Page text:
Link Roundup: April 8

Good morning, Flood readers! Today’s link roundup is marked by an image of jellyfish, simply because I went to a party a few weeks ago where tentacles formed a significant part of the general aesthetic, and they’ve been on my mind ever since. I’m sure there are some good articles out there diving into the various symbolic, cultural and ecological implications of the jellyfish, but they do not appear in this roundup. Anyway! As always I have a bevy of treats in store for you, so please read on …

Local Brisbane writer, radio presenter, troublemaker and all-around good egg Andy Paine has written a thought-provoking blog post on Chelsea Manning, which I recommend for your reading this morning. Andy uses Chelsea’s predicament (she is in prison again, although since this blog was published she has been released from solitary confinement) to think more broadly about solidarity, especially with those who are not ‘like us’ or whose views we might disagree with. This is especially pertinent given that Julian Assange - who, as Andy notes, Chelsea has failed to stand in solidarity with - is possibly about to get evicted from the Ecuadorian Embassy and face extradition to the US.

I haven’t written much about Brexit here because frankly nothing ever seems to happen with it. Theresa May and the Tories seem to have been circling the drain now for about a year, and continue to do so at an ever-more excruciating pace, despite dramatic headlines about Brexit crunch-time nearly every week. Nonetheless, in an effort to keep somewhat up with the times, here’s a piece by migrant rights’ organiser Gracie Mae Bradley on Brexit and migrant workers’ rights. “The risk is that rather than recognising that Brexit presents a threat to the rights of every worker and therefore a moment for a solidarity that has previously been absent, trade unions, political parties and civil society will accept concessions for certain workers that sell others – invariably migrants – up the river, as has already been the case for far too long.”

Can you imagine a more exciting and outrageously stressful job than being Bernie Sanders’ campaign manager? I frankly cannot. Ari Rabin-Havt has that honour, and his Twitter is full of interesting and exciting little tidbits. Here’s one: “The city of Malcom, IA has a population of 287. 230 showed up for @BernieSanders town hall.” That is organising!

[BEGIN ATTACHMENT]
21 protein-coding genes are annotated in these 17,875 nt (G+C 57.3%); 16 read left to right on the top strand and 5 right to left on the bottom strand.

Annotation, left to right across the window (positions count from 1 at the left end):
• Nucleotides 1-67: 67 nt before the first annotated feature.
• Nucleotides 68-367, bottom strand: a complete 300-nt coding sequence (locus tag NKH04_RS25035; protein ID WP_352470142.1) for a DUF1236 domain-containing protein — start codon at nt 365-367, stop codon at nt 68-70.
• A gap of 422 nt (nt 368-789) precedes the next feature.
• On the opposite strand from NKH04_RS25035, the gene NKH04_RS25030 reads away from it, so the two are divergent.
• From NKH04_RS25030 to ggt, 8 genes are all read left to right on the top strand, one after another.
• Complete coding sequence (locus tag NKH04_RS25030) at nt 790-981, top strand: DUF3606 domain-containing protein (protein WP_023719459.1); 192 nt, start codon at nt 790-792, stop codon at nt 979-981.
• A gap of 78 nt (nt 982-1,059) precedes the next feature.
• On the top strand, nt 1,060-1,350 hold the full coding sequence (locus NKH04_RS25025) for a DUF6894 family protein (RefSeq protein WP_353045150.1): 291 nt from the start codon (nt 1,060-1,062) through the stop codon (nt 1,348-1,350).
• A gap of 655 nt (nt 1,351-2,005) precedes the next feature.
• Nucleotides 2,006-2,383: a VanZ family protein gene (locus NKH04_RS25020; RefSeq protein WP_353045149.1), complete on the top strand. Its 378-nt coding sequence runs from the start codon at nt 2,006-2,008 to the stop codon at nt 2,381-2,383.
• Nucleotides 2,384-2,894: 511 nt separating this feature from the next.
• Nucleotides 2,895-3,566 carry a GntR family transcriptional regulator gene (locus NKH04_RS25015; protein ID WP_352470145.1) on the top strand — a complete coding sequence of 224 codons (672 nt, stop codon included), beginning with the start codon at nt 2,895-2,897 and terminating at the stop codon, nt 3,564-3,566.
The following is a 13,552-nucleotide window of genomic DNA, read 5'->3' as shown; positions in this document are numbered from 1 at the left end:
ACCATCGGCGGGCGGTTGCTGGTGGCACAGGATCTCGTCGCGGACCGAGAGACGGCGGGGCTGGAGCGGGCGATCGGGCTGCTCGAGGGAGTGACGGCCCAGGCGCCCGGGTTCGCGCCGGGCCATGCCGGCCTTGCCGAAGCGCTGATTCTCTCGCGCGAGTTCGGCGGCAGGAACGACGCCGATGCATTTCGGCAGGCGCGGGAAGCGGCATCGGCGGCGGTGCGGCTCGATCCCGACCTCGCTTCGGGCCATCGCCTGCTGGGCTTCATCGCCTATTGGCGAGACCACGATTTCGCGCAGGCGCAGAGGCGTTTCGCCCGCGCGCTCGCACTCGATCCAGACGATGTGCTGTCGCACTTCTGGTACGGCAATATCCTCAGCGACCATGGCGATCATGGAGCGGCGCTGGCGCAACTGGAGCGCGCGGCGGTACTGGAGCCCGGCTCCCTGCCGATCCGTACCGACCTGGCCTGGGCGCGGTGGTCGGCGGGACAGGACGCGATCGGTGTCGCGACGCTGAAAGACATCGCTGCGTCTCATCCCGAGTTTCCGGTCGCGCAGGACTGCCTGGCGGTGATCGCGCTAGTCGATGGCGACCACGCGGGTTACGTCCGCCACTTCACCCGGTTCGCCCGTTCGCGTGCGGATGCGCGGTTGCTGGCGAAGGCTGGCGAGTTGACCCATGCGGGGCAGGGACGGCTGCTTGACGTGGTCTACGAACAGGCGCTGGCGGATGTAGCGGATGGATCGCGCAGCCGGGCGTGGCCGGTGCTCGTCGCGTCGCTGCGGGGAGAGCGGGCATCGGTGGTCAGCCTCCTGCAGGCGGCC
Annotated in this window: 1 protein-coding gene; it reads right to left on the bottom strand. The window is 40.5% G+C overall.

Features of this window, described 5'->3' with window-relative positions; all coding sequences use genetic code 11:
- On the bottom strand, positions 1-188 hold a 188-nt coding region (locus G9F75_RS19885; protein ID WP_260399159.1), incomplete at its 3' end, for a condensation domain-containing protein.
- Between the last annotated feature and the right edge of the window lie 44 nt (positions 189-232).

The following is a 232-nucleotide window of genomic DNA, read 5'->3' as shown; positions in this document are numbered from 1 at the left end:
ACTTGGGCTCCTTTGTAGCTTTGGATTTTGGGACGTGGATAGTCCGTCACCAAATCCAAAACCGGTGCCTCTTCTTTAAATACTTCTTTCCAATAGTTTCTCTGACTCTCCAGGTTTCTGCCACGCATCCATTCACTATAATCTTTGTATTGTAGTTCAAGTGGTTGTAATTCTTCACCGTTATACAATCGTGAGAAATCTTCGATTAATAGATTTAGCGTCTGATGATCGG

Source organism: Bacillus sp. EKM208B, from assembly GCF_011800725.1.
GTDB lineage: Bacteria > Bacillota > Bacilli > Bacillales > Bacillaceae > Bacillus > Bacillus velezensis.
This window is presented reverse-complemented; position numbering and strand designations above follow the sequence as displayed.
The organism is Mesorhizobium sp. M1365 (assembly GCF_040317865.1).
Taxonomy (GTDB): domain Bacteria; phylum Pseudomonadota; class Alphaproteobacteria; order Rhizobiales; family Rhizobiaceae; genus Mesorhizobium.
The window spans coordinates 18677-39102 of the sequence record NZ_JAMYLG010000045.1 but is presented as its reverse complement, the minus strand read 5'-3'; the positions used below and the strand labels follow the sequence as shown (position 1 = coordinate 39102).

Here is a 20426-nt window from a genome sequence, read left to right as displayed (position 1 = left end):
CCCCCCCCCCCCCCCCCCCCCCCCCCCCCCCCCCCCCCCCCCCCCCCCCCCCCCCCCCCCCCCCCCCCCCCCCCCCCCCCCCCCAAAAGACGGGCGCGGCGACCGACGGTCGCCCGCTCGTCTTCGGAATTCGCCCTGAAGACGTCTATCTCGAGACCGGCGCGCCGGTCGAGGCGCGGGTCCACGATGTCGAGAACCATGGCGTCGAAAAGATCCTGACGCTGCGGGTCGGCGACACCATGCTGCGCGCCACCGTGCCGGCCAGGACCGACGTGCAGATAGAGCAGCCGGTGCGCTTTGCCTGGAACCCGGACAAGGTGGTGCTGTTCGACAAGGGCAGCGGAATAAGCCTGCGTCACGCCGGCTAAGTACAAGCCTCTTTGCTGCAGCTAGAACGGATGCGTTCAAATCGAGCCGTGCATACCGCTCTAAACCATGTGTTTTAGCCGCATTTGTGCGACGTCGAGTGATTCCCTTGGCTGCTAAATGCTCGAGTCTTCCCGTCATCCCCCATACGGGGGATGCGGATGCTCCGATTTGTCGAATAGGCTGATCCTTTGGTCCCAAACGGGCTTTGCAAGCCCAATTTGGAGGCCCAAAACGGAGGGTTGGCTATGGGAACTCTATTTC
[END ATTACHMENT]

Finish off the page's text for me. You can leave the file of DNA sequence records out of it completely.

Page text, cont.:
Last week, Griffith student, activist, and purveyor of Brisbane culture Andrew Beitzel posted about a cooked racist Indigenous Studies lecture he attended, wherein students were told (among other things) that German missions were good, actually. The post went viral, Andrew and others got a meeting with the Griffith Pro Vice Chancellor and the relevant head of department wherein they presented a set of demands to address the situation, and they won. As a result of their organising, the lecturer in question has stepped down from the course (which will now be led by an Aboriginal lecturer), Andrew and other community members will be on the panel of the course to discuss the issues he raised in his post, and Griffith has agreed to restructure the Indigenous Studies major entirely. Big fkn well done to Andrew and all involved. Andrew has also discussed this on community and indigenous radio project The Wire, which is well worth a listen.

In advance of the Israeli elections on April 9, New York Magazine journalist Abraham Riesman went to Israel/Palestine in search of the Israeli left. This article honestly leaves quite a bit to be desired in its mealy-mouthed-ness (ed: definitely a word) around Israel and its strange final-paragraph embrace of a wholly imaginary ‘good Zionism’, but I suppose you can’t expect much more from the mainstream American press these days. For me, it was still worth reading to get a handle on how leftists in both Israel and Palestine think about political ‘change from within’, and the nuances and contradictions of modern Zionist liberalism.

To finish up this week’s roundup, please feast your eyes upon the most wholesome exchange ever recorded in human history. So much for the dirtbag left, hey.

Until next week!

Photo by Tim Gouw on Unsplash